Volkovce – a brief history of the village.
The earliest evidence of settlement in the area dates back to the Palaeolithic period, around 35,000 years ago, in the period of mammoth hunters (chipped stone industry near the Majer area).The historic settlement also documents neolithic stone hammers, ground wedge as well as the so-called linear pottery and weaving whorls.
Also documented were: a unique cast of copper hammers from the late Stone Age (about 3000 years before Christ - in the area of Zvandolina), a fraction of a bronze pendant and some bronze axes, thought to be dating back to the Bronze Age. A common occurrence of ceramics from the Lusatian culture – ashfields was also found. A rare ivory jewel box and pyxis from the Great Moravian period were excavated on the border of Volkovce and Čierne Kľačany. Several bones from prehistoric animals such as a diluvian deer antler and mammoth bones were also exhumed from the gravel mines.
The first written mention of Volkovce is found in a document from 1275. It was written by master Ladislav, an official from Ostrihom canonry during the reign of King Ladislav IV. The document confirms the exchange of land estates between master Štefan, the Tekov region Zhupan (note: Zhupan is a title of various positions amongst Southern Slavonic peoples, at the head of several types of units called ŽUPA) and the castle's lords Dom, the son of George and his brothers. All the attending parties declared that they “give and assign the estates called Mohala and Wolkouch”. These estates had previously fallen into the castle's territory and therefore it was more beneficial to be exchanged for other estates that belong to Master Dom and his brothers”.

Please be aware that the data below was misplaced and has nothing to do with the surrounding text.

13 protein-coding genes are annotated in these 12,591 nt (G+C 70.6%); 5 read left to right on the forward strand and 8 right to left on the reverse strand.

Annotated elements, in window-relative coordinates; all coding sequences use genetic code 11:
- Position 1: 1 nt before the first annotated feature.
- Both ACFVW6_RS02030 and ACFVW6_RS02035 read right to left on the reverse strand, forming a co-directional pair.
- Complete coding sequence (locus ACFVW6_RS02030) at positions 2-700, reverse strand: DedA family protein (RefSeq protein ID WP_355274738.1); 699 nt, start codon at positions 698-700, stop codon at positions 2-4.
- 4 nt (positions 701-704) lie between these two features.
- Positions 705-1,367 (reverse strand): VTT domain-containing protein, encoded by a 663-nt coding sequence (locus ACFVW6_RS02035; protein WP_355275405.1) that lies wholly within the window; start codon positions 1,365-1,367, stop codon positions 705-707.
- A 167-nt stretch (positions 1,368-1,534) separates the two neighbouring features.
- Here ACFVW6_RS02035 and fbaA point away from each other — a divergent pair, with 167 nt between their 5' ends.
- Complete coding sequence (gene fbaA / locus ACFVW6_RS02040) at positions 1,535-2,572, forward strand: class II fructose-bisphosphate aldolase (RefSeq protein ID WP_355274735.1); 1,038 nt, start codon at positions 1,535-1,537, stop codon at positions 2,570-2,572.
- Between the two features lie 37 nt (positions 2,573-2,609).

The village hall - built in 1965 -1966
It is also estimated, that the villages of Volkovce and Závada existed since 11th Century. They are listed in a document dated 1075, as a portion of the village, part of Saint Benedict Abbacy. The noblemen serving the Abbacy became independent in 1358 and declared themselves “country gentlemen”. Written reference of Olichov dates back to 1209, and Závada to 1421 when the document mentions two villages - Veľké Volkovce and later Závada in 1424. Závada was the property of the Topolčianky estate (1527), and Volkovce of Saint Benedict Abbacy until 1506 when the Esztergom cannonry gained ownership.
An interesting reference to Volkovce, dated from 1327, is a record about an Abbot of Saint Benedict Abbacy, called Ladislav, who owned part of the estate in the region of Volkovce. The Abbot gifted the deeds to a manor house in the area of Volkovce to Pavol, also named the Literate, and his brothers. He gave Pavol and his brothers the area of Volkovce as a reward for their military services. Also listed in this document are the boundaries of Volkovce including the defunct village of Zovny. The document also mentions that the villagers had a 10 year exemption from all taxes to the establishment.
A document from the Zobor Convent dated from1361 states "the King's man" John, son of Peter from Volkovce who led the investigation on behalf of King Louis, was one of the king's officials. His wife, her ladyship Katarína, is also mentioned in the document from 1364 in conjunction with her dowry payment. Despite all the early documentation, after approximately 100 years Volkovce became desolate (1437).